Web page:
Richard Ayres: NONcertos and others

Our rating 
5.0 out of 5 star rating 5.0

WORKS: No. 37b for Orchestra; No. 36: NONcerto for Horn; No. 31: NONcerto for Trumpet
PERFORMER: Wim Timmermans (horn), Marco Blaauw (trumpet); ASKO Ensemble; musikFabrik; Frankfurt Radio SO/Roland Kluttig


It has already become a cliché to describe the music of Richard Ayres (born 1965) as anarchic. It is an apt word, but needs qualifying, for, rather than destructive, this is rambunctious, joyous music, only occasionally threatening to annoy, yet repeatedly delighting. 

Ayres’s approach appears to reflect Mahler’s wish to include everything, but in its episodic spirit Ayres’s music comes across as Janácek for the 21st century and, like both composers, it is richly exhilarating, and needs time afterwards for digestion.

Other obvious reference points are Kagel, Schnittke and Post-modernist trends in general, but, rather than ironic, Ayres is celebratory in transforming diverse materials into an individual glittering mélange, as can be heard in all three pieces here.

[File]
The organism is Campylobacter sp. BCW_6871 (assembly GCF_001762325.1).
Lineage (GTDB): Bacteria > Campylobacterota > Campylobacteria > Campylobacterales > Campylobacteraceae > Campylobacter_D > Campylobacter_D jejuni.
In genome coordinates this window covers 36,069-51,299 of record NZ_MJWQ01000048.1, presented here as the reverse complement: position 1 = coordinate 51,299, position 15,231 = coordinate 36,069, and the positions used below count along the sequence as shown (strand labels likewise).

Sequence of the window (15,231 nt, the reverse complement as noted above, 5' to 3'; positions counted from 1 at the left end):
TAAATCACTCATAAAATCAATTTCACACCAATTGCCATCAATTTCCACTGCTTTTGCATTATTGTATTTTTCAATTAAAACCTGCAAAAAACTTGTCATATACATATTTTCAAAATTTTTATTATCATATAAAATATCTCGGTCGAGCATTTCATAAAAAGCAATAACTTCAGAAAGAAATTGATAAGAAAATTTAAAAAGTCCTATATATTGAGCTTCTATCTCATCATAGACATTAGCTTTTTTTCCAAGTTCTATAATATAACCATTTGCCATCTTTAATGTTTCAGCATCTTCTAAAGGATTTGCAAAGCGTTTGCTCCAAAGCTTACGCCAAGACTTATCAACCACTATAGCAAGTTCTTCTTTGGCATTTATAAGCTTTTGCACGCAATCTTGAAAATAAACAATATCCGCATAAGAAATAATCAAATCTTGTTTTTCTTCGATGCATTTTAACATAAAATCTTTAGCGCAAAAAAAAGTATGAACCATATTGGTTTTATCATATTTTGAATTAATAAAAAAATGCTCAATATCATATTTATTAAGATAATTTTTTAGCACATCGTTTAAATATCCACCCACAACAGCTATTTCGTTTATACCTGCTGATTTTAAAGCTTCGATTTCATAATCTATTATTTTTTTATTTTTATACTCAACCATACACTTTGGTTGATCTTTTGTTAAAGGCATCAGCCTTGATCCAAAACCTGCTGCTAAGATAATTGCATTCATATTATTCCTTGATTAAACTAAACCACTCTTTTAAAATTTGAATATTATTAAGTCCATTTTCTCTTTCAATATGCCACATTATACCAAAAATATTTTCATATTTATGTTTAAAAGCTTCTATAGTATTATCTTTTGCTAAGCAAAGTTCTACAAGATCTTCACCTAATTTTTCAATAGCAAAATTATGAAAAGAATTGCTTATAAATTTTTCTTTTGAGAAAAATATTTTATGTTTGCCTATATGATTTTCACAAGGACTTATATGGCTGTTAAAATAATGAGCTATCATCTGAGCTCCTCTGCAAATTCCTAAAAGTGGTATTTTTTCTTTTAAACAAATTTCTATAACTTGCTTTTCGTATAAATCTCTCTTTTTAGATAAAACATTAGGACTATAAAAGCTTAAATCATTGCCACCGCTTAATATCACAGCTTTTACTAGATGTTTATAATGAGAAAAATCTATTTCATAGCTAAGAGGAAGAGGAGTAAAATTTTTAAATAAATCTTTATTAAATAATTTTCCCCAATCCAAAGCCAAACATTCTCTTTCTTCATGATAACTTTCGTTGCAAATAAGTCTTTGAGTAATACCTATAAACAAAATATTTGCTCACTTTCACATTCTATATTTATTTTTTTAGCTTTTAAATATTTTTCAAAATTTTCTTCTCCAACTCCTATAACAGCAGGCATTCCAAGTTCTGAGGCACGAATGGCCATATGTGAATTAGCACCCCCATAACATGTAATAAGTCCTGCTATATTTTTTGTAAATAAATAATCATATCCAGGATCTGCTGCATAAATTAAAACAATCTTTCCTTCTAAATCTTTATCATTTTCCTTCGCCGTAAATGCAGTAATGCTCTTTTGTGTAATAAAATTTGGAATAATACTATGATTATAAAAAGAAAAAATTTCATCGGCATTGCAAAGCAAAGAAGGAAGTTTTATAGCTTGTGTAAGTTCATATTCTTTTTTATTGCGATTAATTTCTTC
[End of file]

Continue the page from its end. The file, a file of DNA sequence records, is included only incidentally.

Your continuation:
Ayres created the genre of NONcerto in 1995 as a work in which, while resembling a traditional concerto, the role of the soloist is less certain, and each work is ultimately a study in failure, even death, despite being life-affirming and fun.


Trumpeter Marco Blaauw and horn-player Wim Timmermans are excellent soloists, the latter also having to repeatedly dash up and down two raised platforms, while the outstanding Roland Kluttig has a firm grasp of the chaos in these live accounts of all three works, not least in the NONsymphony of No. 37b. Altogether, highly recommended. Christopher Dingle